>The off-the-shelf control range is typically
>about a mile,..

Up to 20 for some off the shelf equipment. More if your using some semi-autonomous equipment.

For that matter there is RC cars... anyone remember "The Dead Pool"?

Randy

Posted by at May 20, 2004 07:12 AM

Randy, I think you might be referring to The Moon Goddess and the Son by Donald Kingsbury.

Posted by Karl Gallagher at May 20, 2004 08:31 AM

The RC hobbies are already being looked at by the BATFE and Homeland Security, and Senator Lautenberg has gone on record as saying any hobby that has the "potential" for terrorist use should be heavily regulated by the government.

I fly model and high-power rockets using commercially available motors, and one thing they are not is accurate in any weaponized sense. If you want to bring down an aircraft, a black market portable SAM makes much more sense and is readily available. Delivery of airborne agents would be easier (though still not easy) via RC aircraft. And you still can't beat the accuracy achieved by parking a car, van, or rental truck next to whatever you want blown up.

At least on the lower end of rocketry, the regulations are feel-good measures that the authorities are using to claim they're doing something about terrorism. It's a lot of effort wasted on solving problems that barely exist.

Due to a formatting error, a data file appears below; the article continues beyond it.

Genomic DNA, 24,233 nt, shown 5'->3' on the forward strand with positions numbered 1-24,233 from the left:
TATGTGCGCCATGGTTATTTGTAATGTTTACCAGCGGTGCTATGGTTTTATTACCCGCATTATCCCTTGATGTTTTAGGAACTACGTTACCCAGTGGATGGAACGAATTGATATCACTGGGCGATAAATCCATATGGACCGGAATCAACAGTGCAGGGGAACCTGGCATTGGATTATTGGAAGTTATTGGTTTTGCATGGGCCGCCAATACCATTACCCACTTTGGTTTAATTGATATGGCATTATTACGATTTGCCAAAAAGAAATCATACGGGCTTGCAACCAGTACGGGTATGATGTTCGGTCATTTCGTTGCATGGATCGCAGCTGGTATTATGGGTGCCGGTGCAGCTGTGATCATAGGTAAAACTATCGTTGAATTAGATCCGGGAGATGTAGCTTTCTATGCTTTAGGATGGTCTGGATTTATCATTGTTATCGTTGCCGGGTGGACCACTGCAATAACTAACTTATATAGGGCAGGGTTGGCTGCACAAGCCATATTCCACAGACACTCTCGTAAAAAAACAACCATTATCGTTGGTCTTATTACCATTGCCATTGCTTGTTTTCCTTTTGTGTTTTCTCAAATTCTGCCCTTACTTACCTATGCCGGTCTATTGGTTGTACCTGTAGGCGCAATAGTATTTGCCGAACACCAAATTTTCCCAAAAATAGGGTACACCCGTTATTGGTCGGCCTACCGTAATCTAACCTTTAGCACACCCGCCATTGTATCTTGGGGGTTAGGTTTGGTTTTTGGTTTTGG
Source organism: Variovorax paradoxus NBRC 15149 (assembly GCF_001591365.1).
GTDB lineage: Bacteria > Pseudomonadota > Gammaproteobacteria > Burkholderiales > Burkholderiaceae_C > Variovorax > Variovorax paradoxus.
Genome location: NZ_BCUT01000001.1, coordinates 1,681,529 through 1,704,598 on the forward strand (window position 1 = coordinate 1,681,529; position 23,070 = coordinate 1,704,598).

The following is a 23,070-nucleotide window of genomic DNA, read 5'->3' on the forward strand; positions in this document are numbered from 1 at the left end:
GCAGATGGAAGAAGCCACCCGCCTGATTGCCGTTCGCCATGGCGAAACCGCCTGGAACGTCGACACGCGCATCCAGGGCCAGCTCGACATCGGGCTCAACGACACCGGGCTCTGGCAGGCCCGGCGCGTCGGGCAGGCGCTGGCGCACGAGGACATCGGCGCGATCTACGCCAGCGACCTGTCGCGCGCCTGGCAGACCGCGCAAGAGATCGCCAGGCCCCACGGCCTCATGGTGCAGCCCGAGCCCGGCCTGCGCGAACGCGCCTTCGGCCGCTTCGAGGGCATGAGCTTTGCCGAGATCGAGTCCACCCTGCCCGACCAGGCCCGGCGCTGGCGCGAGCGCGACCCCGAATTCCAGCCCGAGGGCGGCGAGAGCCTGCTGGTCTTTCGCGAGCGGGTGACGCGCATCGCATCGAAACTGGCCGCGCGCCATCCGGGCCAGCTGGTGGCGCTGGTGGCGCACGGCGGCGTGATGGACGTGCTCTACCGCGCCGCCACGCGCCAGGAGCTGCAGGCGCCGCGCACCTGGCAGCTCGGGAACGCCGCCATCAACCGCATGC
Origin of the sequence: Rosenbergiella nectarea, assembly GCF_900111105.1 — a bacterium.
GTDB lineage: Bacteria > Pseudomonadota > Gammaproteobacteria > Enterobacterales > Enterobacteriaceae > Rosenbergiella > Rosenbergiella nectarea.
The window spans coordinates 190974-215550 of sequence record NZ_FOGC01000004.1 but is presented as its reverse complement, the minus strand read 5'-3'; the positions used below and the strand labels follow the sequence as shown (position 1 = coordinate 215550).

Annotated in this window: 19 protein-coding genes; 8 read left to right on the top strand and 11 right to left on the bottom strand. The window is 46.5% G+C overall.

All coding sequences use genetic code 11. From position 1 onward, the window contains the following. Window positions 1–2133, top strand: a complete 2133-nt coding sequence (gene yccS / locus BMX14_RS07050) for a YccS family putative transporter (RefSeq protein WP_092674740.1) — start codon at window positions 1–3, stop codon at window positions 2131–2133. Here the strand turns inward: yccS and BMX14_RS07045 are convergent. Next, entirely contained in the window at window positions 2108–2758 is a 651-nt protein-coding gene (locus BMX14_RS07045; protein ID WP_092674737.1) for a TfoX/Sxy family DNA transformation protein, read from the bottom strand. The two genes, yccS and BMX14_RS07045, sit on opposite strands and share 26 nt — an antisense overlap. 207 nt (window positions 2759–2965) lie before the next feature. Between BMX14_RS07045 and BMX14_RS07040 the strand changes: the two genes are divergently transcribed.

Posted by Ted at May 20, 2004 08:32 AM

Rand
"I recall a Sci-Fi novel I read in the mid-80s, ("The David Sling" IIRCC") where it opened with an attack on the Kremlin by a returned collage studant that had studied in the United States AND developed a hobby of RC aircraft."

Karl Gallagher
"Randy, I think you might be referring to The Moon Goddess and the Son by Donald Kingsbury."

Or not. Kingsbury's book didn't open with that attack - it was at the climax of the novel. Using a (IIRC) home-built cruise missle using off the shelf components for guidance.

Lord, look what you made me do - now y'all are gonna think I'm an SF-geek just because I remember the plot details of a novel I read a dozen years ago . . .

Posted by Brian at May 20, 2004 10:16 AM

HAMAS and Hezbollah have been plotting to use model airplanes for quite some time now. Fortunately, they've run into technical difficulties with weight issues. Downside being that chem and bio weapons can be much lighter than your traditional explosives - and they know that.

Posted by Prague at May 21, 2004 07:31 AM

Well, we're not going to see lots of traffic to and from space if everyone has to play Mother May I with the government before launching. We're certainly not going to get beyond space travel being a hobby for the wealthy.